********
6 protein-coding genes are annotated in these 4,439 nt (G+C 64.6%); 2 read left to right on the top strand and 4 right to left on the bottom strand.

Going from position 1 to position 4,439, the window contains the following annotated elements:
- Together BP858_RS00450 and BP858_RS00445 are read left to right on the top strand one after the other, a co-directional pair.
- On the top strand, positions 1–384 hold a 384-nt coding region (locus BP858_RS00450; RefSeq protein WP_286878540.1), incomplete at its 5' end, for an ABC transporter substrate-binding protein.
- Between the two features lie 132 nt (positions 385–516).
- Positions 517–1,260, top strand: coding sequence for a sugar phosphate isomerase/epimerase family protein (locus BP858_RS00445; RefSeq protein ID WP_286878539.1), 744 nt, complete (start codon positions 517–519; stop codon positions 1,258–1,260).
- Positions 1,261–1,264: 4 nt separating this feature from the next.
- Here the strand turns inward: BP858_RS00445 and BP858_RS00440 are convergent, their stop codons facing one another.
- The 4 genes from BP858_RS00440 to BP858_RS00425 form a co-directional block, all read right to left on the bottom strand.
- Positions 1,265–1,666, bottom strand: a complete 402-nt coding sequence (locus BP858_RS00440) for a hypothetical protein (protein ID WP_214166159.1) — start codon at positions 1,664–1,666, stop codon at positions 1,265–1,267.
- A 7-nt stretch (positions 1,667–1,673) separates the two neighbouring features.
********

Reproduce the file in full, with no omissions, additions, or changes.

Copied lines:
6 protein-coding genes are annotated in these 4,439 nt (G+C 64.6%); 2 read left to right on the top strand and 4 right to left on the bottom strand.

Going from position 1 to position 4,439, the window contains the following annotated elements:
- Together BP858_RS00450 and BP858_RS00445 are read left to right on the top strand one after the other, a co-directional pair.
- On the top strand, positions 1–384 hold a 384-nt coding region (locus BP858_RS00450; RefSeq protein WP_286878540.1), incomplete at its 5' end, for an ABC transporter substrate-binding protein.
- Between the two features lie 132 nt (positions 385–516).
- Positions 517–1,260, top strand: coding sequence for a sugar phosphate isomerase/epimerase family protein (locus BP858_RS00445; RefSeq protein ID WP_286878539.1), 744 nt, complete (start codon positions 517–519; stop codon positions 1,258–1,260).
- Positions 1,261–1,264: 4 nt separating this feature from the next.
- Here the strand turns inward: BP858_RS00445 and BP858_RS00440 are convergent, their stop codons facing one another.
- The 4 genes from BP858_RS00440 to BP858_RS00425 form a co-directional block, all read right to left on the bottom strand.
- Positions 1,265–1,666, bottom strand: a complete 402-nt coding sequence (locus BP858_RS00440) for a hypothetical protein (protein ID WP_214166159.1) — start codon at positions 1,664–1,666, stop codon at positions 1,265–1,267.
- A 7-nt stretch (positions 1,667–1,673) separates the two neighbouring features.